Below is a guest article by Nick John, managing director of FCP Internet Limited, which provides Evolve recruitment software via the cloud to employment and recruitment sectors.

Is the cloud secure enough for business data?

Cloud computing is big business – but that’s not to say it has reached its final stage of development. And even though cloud service providers of SaaS, PaaS, IaaS and NaaS do have layers of firewalls, intrusion prevention systems, and other security protocols in place there still remain security risks. This is being addressed by many providers who realize that a ‘one size fits all’ approach will not cover issues of authentication, privacy and security. To understand if the cloud is secure enough to host your business data, we are going to look at the potential security risks and provide tips for business who are thinking about entering the cloud.

What are the security risks of cloud computing?

Data loss
These very words may make many companies shudder at the prospect of incorporating their business into the cloud. There is the potential for a careless cloud service provider to lose your data or for a malicious hacker to delete it out of spite. This is bad for business and could potentially lead to trouble with the authorities if data is regulated by certain laws.

Data breaches
A single flaw in an application can leave clients’ data at the mercy of a hacker, while offline backups can reduce data loss but increase exposure to breaches.

Internal breaches
This could be a current employee or a business partner who has gained access to business data for malicious purposes. The only option is that companies remain vigilant of the internal security of their business data.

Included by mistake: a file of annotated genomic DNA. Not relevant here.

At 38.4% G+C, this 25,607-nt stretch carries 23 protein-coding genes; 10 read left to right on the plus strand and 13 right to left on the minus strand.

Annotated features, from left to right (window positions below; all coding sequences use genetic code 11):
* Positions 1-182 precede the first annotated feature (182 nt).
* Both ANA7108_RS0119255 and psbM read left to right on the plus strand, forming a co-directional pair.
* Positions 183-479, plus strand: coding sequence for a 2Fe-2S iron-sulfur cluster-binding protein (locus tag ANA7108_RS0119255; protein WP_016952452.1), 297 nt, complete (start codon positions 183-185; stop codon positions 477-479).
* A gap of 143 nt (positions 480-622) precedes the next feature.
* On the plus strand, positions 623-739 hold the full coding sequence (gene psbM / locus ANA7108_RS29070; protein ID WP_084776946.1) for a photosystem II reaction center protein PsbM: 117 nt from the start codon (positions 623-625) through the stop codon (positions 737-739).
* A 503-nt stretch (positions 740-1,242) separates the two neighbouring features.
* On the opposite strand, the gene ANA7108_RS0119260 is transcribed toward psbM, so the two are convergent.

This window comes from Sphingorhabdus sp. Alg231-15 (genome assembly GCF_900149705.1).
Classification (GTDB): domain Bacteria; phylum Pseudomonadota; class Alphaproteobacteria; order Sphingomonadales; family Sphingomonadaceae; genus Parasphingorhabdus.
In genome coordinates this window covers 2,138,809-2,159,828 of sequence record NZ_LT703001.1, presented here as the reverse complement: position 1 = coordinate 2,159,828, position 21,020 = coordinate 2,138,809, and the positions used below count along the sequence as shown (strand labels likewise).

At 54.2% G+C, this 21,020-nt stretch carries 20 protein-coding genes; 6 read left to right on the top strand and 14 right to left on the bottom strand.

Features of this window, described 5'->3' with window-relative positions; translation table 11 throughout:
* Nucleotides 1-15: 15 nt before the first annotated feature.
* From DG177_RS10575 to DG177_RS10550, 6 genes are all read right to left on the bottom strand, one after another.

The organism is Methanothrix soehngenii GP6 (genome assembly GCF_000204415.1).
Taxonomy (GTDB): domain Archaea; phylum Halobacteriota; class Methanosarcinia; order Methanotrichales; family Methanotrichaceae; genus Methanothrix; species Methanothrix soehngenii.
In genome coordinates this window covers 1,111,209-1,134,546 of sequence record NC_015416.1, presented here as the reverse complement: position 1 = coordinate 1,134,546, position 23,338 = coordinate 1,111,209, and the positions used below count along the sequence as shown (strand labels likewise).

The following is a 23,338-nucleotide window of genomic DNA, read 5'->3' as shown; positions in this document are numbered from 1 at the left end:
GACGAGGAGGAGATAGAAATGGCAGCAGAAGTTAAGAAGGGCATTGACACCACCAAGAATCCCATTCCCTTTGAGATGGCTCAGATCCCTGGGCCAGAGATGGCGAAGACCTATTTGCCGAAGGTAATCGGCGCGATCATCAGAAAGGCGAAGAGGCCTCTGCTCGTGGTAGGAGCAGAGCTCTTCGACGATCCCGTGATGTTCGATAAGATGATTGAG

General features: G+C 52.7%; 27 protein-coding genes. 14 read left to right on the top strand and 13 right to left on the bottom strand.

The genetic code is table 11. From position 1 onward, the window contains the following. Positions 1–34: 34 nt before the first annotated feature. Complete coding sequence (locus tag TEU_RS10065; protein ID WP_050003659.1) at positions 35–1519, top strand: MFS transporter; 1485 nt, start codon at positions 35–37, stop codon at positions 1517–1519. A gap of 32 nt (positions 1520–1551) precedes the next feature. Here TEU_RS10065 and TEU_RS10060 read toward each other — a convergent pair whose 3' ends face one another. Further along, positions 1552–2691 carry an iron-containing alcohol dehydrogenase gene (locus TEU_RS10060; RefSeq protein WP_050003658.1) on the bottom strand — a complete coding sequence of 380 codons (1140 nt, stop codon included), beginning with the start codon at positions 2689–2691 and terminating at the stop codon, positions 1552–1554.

Abuse of the cloud
If a hacker gains access to the cloud they may be able to break encryption keys that would otherwise prove too difficult for a standard computer. This is why providers of cloud computing services must be attentive of security issues.

Inadequate due diligence
Many businesses are jumping into the cloud because it is the next big thing and without being aware of the associated risks. Companies must take steps to familiarise themselves with the infrastructure of the cloud, while good cloud services providers should have options for training in place.

Vulnerabilities of sharing data
The underlying components of the infrastructure that make up the cloud, whereby infrastructure, platforms and applications are shared, can mean the whole picture is at the mercy of hackers if access is gained.

Standards in the cloud
There is still little in the specific standards for security of the cloud. This is partly because some believe that in its current stage of development this would be a restriction. Most providers are waiting for the cloud to be fully formed before considering the notion of entering into a standardised industry, but that is not to say there are not certain standards in place. The important question to ask a cloud services provider is which ones they abide by for their SaaS, NaaS, IaaS or PaaS system.

Tips for business security in the cloud

If a business is going to remain secure in the cloud they can do no better than starting with the following tips:

  • Consider an independent audit of the security standards of the host.
  • Be alert to access privileges and other security issues after updates.
  • Evaluate which third parties your cloud computing service provider works with and if they will have access to your data.
  • Take time to analyse how your own security policies will be maintained by your cloud provider.
  • Question what availability guarantees and penalties are in place.
  • Be vigilant of passwords in terms of creation, protection and modification.
  • Question where the data will be held and about data protection laws in such jurisdictions.

Learn more about Evolve Recruitment Software.

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